Ananya joined the Nilgiri Archaeological Project in May 2023 as a textual and historical consultant. She will contribute perspectives of how forest-dwellers, “tribals” and other marginal groups have been represented in Sanskrit literature, particularly in the epics. The Nilgiri Archaeological Project will be her first foray into the Western Ghats and the Nilgiri uplands of Tamil Nadu. She will also contribute her understanding of the precolonial history of the Deccan Plateau, as well as a critical reading of the colonial disciplines of anthropology and linguistics in the characterisation of tribal communities and subaltern cultures across British India.

Research partners


Sharada Srinivasan is Professor at the National Institute of Advanced Studies, Bengaluru specialising in the history of mining, metallurgy, metal crafts, technical art history and architectural history of southern India. Her inter-disciplinary contributions cover the archaeometallurgy of South Indian and Chola metal icons and artisanal technologies such as wootz steel, mirror making, and high-tin bronze working as well as broader global dimensions.

She has been documenting aspects of the material culture, archaeotechnology and ethnography of the Nilgiris for three decades with related papers in South Asian Archaeology (1994), INSA (2016), MMP (2017), in ’50 Years of Archaeology in Southeast Asia’, Lietuvos Archaeology 47 (2022), and in a volume in press edited by Paul Hockings. Her recent papers include ‘Re-envisioning Siva Nataraja’ (Brill), ‘Retellings of the Ramayana in South India and Southeast Asia’ (Manipal), ‘Ecstasy of Classical Art’ (National Museum), ‘Traditional Arts of South Asia’ (Saffron Press) and ‘Materialising Southeast Asia’s Past’ (NUS). She is co-editor of ‘Digital Hampi’ (Springer) and ‘Performance at the Urban Periphery’ (Routledge), and co-author of ‘India’s Legendary Wootz Steel’. A complete list of her publications can be found here.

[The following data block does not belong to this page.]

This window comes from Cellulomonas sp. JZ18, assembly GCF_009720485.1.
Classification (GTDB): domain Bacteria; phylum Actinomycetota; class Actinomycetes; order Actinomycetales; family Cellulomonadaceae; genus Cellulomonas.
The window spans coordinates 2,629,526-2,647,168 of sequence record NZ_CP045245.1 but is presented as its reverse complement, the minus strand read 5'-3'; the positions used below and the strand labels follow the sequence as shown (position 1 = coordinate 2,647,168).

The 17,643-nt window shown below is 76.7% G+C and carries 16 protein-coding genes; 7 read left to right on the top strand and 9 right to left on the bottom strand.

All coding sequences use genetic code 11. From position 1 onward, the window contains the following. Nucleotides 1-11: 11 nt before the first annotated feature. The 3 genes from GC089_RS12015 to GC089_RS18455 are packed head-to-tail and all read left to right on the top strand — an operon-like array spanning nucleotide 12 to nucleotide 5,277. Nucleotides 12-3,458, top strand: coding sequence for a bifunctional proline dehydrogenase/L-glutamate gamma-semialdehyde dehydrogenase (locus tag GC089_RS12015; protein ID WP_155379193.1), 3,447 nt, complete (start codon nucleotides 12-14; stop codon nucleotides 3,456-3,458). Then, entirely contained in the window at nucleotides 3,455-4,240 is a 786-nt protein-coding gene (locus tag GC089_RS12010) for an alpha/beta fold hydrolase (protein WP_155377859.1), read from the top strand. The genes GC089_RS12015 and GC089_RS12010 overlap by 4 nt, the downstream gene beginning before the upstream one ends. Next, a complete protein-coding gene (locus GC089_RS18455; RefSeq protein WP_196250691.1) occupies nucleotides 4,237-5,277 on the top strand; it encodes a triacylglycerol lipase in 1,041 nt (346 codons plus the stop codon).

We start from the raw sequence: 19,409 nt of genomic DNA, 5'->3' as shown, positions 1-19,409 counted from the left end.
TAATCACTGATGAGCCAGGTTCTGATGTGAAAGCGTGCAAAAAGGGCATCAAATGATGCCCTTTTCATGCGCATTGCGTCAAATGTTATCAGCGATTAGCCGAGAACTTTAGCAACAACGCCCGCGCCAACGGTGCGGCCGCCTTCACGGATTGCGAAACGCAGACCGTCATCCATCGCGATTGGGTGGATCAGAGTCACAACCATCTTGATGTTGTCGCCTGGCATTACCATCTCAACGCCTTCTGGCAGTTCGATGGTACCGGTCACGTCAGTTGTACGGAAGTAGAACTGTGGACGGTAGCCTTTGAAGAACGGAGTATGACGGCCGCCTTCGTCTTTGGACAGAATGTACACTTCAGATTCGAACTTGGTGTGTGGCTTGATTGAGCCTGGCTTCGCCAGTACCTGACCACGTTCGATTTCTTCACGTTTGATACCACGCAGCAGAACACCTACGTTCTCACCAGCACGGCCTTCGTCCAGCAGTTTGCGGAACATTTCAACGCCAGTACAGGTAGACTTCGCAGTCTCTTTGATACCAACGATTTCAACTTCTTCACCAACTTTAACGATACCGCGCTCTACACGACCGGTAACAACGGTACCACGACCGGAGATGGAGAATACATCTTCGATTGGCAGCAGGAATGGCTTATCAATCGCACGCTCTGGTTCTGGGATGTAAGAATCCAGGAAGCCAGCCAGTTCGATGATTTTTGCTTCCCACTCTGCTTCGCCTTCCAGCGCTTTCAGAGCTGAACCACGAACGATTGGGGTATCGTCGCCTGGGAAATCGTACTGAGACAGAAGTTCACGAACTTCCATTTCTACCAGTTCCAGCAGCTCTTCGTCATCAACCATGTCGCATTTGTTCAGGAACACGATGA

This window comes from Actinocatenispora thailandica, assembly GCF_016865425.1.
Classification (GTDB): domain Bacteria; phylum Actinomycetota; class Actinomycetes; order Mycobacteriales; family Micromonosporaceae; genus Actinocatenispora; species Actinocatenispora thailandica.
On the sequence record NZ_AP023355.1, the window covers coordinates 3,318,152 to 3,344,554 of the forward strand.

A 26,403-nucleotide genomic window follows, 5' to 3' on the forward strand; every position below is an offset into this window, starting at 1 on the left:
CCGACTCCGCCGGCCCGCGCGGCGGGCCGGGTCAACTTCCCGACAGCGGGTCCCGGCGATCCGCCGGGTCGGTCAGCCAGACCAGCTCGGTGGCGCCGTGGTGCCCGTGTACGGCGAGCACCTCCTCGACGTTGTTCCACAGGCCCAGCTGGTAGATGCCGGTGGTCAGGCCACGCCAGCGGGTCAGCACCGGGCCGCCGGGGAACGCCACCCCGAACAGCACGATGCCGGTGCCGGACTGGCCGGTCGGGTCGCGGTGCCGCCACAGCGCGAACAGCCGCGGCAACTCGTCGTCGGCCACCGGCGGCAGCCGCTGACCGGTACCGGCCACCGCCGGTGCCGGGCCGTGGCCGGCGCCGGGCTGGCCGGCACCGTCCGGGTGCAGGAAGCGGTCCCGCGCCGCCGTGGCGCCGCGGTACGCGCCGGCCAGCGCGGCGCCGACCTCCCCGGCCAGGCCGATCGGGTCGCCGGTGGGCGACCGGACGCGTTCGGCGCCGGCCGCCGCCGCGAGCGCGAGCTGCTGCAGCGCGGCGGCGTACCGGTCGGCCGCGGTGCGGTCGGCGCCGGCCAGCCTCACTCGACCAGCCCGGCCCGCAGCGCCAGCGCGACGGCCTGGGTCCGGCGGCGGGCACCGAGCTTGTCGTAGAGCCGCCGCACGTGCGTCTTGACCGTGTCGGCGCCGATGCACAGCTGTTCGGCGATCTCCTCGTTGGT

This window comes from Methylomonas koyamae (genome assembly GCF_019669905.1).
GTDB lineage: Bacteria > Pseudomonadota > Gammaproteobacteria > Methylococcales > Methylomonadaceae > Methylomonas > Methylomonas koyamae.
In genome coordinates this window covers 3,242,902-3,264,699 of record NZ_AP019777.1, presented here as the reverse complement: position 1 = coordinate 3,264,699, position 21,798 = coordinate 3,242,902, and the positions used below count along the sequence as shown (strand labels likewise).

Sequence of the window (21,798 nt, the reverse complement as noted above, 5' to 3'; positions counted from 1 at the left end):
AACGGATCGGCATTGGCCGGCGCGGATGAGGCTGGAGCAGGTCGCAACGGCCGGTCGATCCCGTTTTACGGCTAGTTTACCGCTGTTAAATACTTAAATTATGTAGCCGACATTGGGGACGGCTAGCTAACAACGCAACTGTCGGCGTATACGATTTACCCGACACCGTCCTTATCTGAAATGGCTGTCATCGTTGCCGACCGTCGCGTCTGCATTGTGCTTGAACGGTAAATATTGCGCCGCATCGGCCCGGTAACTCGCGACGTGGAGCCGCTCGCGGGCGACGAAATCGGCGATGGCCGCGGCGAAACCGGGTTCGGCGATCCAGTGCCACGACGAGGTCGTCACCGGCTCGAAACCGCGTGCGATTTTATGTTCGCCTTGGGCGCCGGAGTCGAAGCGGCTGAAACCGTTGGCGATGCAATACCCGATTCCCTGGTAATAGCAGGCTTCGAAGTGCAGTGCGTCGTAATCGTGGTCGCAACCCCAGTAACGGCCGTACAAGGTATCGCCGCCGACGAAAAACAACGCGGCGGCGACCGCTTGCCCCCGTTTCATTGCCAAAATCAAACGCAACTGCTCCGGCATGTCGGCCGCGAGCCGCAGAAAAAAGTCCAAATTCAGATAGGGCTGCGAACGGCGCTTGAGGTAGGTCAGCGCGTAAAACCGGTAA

She was co-lead investigator of the UKIERI Pioneering Metallurgy project in collaboration with Exeter University.

Sharada is recipient of the Padma Shri in 2019 in Archaeology and the Indian National Academy of Engineering Woman Engineer Award in 2021. She was elected as International Honorary Member of American Academy of Arts and Sciences in 2021. She is Fellow of Royal Asiatic Society of Great Britain and Ireland.


Udayakumar S. is Assistant Professor at the School of Humanities of the National Institute of Advanced Studies, Bangaluru, with expertise in archaeometallurgy. He holds a PhD (2016) from the Deccan College Post-Graduate & Research Institute of Pune with a study on the ancient iron technology in south-eastern Rajasthan. At the Deccan College he also obtained his BA (2005-2008) and MA (2008-2010) in Ancient Indian History.